Swedish police reported that riots erupted in a heavily immigrant populated Stockholm suburb of Rinkeby after officers arrested a suspect at an underground station on drug charges. Soon after the arrest, a group gathered and started hurling rocks and other projectiles at the officers. One officer was prompted to fire a warning shot “in a situation that demanded he use his firearm,” according to police spokesman Lars Bystrom.
Bystrom added that “nobody has been found injured at the scene and we have checked the hospitals and there hasn’t been anyone with what could be gunshot wounds,”
Police were forced to retreat to a nearby gas station as the group of about 30 masked hooligans kept on throwing stones at them.
The riots continued as more thugs joined in; setting cars ablaze and looting shops. Rinkeby started to look “like a warzone” according to a journalist at the scene. A photographer from the media outlet Dagens Nyheter said that about 15 rioters beat him up while he was in the process of documenting the riot.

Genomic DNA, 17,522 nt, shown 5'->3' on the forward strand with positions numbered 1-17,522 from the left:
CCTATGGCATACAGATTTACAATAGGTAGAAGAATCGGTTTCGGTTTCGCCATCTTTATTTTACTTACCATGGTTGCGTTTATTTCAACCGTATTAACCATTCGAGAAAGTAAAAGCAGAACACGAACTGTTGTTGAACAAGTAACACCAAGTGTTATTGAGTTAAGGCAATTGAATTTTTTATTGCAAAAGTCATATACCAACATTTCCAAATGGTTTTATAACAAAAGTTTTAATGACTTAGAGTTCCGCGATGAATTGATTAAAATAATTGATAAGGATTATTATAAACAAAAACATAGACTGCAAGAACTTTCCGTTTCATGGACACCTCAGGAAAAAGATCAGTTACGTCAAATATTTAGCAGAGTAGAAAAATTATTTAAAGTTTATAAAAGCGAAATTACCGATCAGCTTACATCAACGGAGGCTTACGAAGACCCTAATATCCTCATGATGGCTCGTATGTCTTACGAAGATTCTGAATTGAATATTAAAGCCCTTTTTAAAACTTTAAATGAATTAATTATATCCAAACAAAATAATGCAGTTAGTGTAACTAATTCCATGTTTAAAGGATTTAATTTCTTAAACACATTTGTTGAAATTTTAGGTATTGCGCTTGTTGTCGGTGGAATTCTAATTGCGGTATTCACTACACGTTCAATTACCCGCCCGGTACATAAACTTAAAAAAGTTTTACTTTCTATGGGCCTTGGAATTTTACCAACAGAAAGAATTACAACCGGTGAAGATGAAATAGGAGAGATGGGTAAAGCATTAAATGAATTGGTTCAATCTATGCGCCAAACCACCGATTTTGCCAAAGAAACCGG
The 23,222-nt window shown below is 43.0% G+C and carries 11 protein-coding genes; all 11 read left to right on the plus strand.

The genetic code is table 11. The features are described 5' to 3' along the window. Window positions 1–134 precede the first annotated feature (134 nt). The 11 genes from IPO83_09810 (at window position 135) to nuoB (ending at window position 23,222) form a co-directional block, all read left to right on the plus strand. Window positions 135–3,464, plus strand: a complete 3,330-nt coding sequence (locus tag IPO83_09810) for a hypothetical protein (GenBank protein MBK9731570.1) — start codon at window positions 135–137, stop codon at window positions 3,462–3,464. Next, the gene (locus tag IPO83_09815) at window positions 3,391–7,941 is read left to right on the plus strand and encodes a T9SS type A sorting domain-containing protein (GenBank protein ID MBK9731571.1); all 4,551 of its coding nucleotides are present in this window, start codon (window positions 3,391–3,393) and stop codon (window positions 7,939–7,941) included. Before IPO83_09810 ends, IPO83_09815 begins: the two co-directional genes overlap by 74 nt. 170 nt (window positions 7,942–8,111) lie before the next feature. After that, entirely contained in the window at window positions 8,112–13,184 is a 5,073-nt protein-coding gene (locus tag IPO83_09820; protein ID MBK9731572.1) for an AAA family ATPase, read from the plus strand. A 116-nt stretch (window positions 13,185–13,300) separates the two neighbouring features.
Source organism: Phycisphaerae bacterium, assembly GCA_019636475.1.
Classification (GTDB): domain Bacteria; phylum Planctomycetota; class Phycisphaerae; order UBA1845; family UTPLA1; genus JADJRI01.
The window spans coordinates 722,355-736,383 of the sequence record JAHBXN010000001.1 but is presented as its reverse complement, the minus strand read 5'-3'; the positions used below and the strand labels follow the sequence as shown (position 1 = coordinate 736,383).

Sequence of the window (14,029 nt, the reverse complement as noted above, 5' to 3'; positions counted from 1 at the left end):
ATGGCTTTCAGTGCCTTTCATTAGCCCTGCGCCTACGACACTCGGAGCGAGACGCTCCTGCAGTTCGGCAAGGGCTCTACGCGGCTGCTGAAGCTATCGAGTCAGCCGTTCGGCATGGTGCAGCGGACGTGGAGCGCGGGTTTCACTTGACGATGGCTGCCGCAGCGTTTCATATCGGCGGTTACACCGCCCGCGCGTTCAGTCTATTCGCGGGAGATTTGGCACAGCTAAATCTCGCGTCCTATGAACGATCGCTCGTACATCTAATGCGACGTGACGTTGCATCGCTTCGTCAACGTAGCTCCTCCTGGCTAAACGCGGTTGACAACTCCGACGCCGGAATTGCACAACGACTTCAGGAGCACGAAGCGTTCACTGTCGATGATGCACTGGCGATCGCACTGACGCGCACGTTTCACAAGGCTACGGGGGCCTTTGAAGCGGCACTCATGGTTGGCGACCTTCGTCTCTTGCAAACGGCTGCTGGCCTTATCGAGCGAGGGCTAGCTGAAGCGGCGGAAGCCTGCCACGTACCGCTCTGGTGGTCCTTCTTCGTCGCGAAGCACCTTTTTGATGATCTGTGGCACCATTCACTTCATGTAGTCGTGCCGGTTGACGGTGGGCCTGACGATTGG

The photographer said: “I was hit with a lot of punches and kicks both to my body and my head. I have spent the night in hospital,”
The chaos that started at around 8 p.m., ended shortly after midnight. No arrest was made but police filed reports on three violent acts, violence against an officer, two assaults, vandalism and aggravated thefts, authorities said.
The violence in Rinkeby in which 61 percent of residents are immigrants, came days after U.S. President Donald Trump said in a rally in Florida that Sweden is “having problems like they never thought possible” because of the influx of immigrants.
At a press briefing on Monday, Swedish Prime Minister Stefan Löfven said that he was “surprised” by Trump’s comments on Sweden and further stated that: “I think also we must all take responsibility for using facts correctly, and for verifying any information that we spread.”
Löfven added: “Yes, we have challenges like all other countries. There’s no doubt. We have a situation in the world where 65 million people had to flee their countries last year, the year before that. 65 million. So that’s a war for us together.”
Refugee migration to Sweden in 2015 had its biggest number of asylum seekers with more than 160,000 applications. In 2016, the applications dropped to almost 30,000.